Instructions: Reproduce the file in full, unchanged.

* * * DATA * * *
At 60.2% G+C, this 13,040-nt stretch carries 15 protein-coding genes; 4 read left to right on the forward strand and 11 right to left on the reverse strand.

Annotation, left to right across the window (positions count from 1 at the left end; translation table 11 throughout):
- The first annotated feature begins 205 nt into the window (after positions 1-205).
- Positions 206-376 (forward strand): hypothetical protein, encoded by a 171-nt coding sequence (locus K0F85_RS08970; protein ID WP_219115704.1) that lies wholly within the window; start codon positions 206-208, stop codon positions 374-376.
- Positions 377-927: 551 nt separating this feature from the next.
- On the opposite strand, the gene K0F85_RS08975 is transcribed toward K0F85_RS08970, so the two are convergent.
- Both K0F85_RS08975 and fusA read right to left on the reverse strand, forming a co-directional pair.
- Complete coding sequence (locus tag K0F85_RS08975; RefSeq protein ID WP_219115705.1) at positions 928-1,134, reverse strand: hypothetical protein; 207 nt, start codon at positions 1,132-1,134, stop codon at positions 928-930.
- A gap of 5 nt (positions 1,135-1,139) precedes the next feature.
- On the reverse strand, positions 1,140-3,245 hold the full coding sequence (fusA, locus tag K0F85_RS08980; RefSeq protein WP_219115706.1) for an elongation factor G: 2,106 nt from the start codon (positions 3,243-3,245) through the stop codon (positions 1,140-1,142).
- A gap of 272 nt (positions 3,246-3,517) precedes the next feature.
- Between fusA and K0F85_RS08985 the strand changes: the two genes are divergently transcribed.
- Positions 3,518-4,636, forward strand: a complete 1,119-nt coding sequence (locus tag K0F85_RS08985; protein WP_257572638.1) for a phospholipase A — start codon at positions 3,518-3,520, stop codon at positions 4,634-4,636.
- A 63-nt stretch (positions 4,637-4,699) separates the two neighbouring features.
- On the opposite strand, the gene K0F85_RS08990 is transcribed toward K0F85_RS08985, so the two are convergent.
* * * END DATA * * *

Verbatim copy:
At 60.2% G+C, this 13,040-nt stretch carries 15 protein-coding genes; 4 read left to right on the forward strand and 11 right to left on the reverse strand.

Annotation, left to right across the window (positions count from 1 at the left end; translation table 11 throughout):
- The first annotated feature begins 205 nt into the window (after positions 1-205).
- Positions 206-376 (forward strand): hypothetical protein, encoded by a 171-nt coding sequence (locus K0F85_RS08970; protein ID WP_219115704.1) that lies wholly within the window; start codon positions 206-208, stop codon positions 374-376.
- Positions 377-927: 551 nt separating this feature from the next.
- On the opposite strand, the gene K0F85_RS08975 is transcribed toward K0F85_RS08970, so the two are convergent.
- Both K0F85_RS08975 and fusA read right to left on the reverse strand, forming a co-directional pair.
- Complete coding sequence (locus tag K0F85_RS08975; RefSeq protein ID WP_219115705.1) at positions 928-1,134, reverse strand: hypothetical protein; 207 nt, start codon at positions 1,132-1,134, stop codon at positions 928-930.
- A gap of 5 nt (positions 1,135-1,139) precedes the next feature.
- On the reverse strand, positions 1,140-3,245 hold the full coding sequence (fusA, locus tag K0F85_RS08980; RefSeq protein WP_219115706.1) for an elongation factor G: 2,106 nt from the start codon (positions 3,243-3,245) through the stop codon (positions 1,140-1,142).
- A gap of 272 nt (positions 3,246-3,517) precedes the next feature.
- Between fusA and K0F85_RS08985 the strand changes: the two genes are divergently transcribed.
- Positions 3,518-4,636, forward strand: a complete 1,119-nt coding sequence (locus tag K0F85_RS08985; protein WP_257572638.1) for a phospholipase A — start codon at positions 3,518-3,520, stop codon at positions 4,634-4,636.
- A 63-nt stretch (positions 4,637-4,699) separates the two neighbouring features.
- On the opposite strand, the gene K0F85_RS08990 is transcribed toward K0F85_RS08985, so the two are convergent.